Genome-wide transposon mutagenesis analysis of Burkholderia pseudomallei reveals essential genes for in vitro and in vivo survival

Yee-Chin Wong, Raeece Naeem, Moataz Abd El Ghany, Chee-Choong Hoh, Arnab Pain, Sheila Nathan

Research output: Contribution to journalArticlepeer-review


Introduction: Burkholderia pseudomallei, a soil-dwelling microbe that infects humans and animals is the cause of the fatal disease melioidosis. The molecular mechanisms that underlie B. pseudomallei’s versatility to survive within a broad range of environments are still not well defined. Methods: We used the genome-wide screening tool TraDIS (Transposon Directed Insertion-site Sequencing) to identify B. pseudomallei essential genes. Transposon-flanking regions were sequenced and gene essentiality was assessed based on the frequency of transposon insertions within each gene. Transposon mutants were grown in LB and M9 minimal medium to determine conditionally essential genes required for growth under laboratory conditions. The Caenorhabditis elegans infection model was used to assess genes associated with in vivo B. pseudomallei survival. Transposon mutants were fed to the worms, recovered from worm intestines, and sequenced. Two selected mutants were constructed and evaluated for the bacteria’s ability to survive and proliferate in the nematode intestinal lumen. Results: Approximately 500,000 transposon-insertion mutants of B. pseudomallei strain R15 were generated. A total of 848,811 unique transposon insertion sites were identified in the B. pseudomallei R15 genome and 492 genes carrying low insertion frequencies were predicted to be essential. A total of 96 genes specifically required to support growth under nutrient-depleted conditions were identified. Genes most likely to be involved in B. pseudomallei survival and adaptation in the C. elegans intestinal lumen, were identified. When compared to wild type B. pseudomallei, a Tn5 mutant of bpsl2988 exhibited reduced survival in the worm intestine, was attenuated in C. elegans killing and showed decreased colonization in the organs of infected mice. Discussion: The B. pseudomallei conditional essential proteins should provide further insights into the bacteria’s niche adaptation, pathogenesis, and virulence.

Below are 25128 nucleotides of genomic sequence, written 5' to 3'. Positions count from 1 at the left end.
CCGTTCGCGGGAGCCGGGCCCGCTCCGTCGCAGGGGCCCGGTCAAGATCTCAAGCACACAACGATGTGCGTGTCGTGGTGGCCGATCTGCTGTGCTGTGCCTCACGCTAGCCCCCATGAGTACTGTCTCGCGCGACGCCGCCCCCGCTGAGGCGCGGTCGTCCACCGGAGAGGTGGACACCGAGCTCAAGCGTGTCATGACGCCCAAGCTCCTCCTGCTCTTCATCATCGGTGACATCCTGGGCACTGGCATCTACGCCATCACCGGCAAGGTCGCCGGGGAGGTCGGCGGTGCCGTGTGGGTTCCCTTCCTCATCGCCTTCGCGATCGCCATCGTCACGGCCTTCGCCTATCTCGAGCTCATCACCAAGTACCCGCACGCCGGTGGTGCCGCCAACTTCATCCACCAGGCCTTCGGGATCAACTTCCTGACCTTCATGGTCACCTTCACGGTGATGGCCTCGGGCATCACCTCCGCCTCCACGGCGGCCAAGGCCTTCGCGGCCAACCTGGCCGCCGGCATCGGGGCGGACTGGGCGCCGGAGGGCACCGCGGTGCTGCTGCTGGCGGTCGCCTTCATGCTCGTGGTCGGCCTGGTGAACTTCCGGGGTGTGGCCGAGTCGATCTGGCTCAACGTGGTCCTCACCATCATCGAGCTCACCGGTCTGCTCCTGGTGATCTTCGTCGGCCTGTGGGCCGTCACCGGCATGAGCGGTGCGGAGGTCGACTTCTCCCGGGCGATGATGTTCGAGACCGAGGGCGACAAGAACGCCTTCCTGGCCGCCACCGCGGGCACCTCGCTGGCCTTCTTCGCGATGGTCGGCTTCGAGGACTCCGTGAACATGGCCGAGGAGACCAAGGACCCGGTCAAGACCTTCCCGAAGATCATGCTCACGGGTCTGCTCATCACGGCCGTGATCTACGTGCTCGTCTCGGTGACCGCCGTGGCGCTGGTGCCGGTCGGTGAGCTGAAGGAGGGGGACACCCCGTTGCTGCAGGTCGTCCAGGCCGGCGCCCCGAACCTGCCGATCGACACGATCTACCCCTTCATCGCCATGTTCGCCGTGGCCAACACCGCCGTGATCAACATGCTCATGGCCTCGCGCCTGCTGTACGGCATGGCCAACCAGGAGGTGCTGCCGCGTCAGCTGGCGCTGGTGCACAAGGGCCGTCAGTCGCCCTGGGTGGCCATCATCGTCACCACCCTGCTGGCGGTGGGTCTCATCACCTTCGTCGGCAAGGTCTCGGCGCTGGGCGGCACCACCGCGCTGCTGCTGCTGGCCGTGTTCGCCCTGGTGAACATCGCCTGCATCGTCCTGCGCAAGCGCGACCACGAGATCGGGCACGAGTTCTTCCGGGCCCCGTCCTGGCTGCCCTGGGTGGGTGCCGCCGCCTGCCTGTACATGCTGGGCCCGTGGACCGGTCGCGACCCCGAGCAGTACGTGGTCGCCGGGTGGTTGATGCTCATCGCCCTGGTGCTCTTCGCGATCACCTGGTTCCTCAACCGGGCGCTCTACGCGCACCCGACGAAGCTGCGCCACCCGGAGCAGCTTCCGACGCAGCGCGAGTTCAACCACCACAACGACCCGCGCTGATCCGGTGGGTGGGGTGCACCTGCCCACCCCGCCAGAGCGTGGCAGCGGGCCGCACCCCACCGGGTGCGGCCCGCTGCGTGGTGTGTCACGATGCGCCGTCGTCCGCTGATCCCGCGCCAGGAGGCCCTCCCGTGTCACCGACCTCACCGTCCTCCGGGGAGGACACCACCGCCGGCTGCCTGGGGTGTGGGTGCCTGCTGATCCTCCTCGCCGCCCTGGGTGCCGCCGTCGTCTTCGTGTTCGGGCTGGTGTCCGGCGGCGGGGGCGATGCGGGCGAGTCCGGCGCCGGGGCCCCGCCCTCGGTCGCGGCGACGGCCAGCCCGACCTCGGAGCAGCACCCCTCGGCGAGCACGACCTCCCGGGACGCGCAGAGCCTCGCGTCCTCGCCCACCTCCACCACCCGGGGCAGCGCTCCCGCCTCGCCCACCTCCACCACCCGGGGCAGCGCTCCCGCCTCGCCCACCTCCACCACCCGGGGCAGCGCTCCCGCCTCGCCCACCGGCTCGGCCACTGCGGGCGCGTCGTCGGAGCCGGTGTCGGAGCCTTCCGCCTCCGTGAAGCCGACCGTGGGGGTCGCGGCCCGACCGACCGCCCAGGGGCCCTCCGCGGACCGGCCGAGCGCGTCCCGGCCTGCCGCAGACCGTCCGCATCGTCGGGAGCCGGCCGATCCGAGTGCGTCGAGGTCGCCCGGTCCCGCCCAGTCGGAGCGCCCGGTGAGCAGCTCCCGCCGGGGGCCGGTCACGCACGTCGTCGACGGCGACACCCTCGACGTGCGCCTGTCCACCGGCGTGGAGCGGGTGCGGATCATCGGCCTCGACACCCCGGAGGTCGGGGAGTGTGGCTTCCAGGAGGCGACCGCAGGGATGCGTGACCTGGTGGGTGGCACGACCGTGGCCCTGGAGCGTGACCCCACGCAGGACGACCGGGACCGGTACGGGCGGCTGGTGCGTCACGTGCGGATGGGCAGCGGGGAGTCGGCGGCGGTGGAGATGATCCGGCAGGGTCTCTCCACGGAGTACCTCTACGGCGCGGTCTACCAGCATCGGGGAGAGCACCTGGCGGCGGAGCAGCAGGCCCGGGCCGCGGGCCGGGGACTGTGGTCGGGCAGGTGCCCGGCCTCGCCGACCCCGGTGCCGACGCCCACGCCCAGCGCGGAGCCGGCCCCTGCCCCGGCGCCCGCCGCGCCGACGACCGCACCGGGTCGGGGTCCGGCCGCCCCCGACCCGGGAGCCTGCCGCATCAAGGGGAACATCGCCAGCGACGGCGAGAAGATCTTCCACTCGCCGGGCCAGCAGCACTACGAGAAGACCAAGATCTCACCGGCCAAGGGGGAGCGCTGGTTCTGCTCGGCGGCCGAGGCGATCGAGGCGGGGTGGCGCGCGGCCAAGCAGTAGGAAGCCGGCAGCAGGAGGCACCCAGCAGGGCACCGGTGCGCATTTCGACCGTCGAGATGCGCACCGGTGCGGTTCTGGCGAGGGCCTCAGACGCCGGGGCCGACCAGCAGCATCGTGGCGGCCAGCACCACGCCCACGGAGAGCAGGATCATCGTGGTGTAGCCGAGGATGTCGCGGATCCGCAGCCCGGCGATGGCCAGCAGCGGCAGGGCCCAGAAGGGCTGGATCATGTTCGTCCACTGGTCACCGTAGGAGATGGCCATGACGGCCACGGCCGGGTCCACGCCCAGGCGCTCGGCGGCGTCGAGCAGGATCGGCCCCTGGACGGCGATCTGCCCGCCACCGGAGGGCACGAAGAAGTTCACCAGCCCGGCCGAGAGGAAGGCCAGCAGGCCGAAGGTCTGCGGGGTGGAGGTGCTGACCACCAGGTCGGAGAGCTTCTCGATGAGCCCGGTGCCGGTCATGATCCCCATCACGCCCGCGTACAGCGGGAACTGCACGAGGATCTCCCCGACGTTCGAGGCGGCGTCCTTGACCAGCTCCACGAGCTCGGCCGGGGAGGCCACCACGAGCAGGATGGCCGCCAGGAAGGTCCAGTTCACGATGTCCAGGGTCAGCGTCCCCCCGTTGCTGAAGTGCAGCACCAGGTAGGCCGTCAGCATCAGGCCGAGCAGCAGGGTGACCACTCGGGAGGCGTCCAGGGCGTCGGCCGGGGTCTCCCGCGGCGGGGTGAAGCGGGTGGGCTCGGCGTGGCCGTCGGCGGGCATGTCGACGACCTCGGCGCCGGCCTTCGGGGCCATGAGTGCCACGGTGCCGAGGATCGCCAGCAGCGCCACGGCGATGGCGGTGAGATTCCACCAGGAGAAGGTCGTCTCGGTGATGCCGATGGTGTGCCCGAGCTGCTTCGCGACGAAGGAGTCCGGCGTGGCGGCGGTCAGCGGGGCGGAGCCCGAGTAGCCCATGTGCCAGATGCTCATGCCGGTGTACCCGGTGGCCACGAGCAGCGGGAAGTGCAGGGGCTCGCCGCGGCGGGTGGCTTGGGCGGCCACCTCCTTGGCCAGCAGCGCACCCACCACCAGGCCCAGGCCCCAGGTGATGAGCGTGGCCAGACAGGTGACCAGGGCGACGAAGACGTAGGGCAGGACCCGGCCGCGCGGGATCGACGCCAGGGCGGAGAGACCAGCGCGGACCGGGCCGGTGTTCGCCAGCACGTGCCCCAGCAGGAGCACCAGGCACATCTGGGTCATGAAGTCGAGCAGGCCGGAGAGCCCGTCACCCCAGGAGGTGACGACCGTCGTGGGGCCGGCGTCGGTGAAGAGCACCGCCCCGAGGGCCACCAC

Original languageEnglish (US)
JournalFrontiers in cellular and infection microbiology
StatePublished - Dec 23 2022

Bibliographical note

KAUST Repository Item: Exported on 2023-01-12
Acknowledged KAUST grant number(s): BAS/1/1020-01-01
Acknowledgements: This study was supported by the grants 06-05-16-MB003 from the Ministry of Science, Technology and Innovation Malaysia and DIP-2015-022 from Universiti Kebangsaan Malaysia awarded to SN. YW was supported by a MyBrain15 Scholarship from the Ministry of Higher Education Malaysia. Part of this work was conducted in KAUST, funded by the faculty baseline fund BAS/1/1020-01-01 from KAUST to AP.

ASJC Scopus subject areas

  • Microbiology (medical)
  • Infectious Diseases
  • General Medicine
  • Immunology
  • Microbiology


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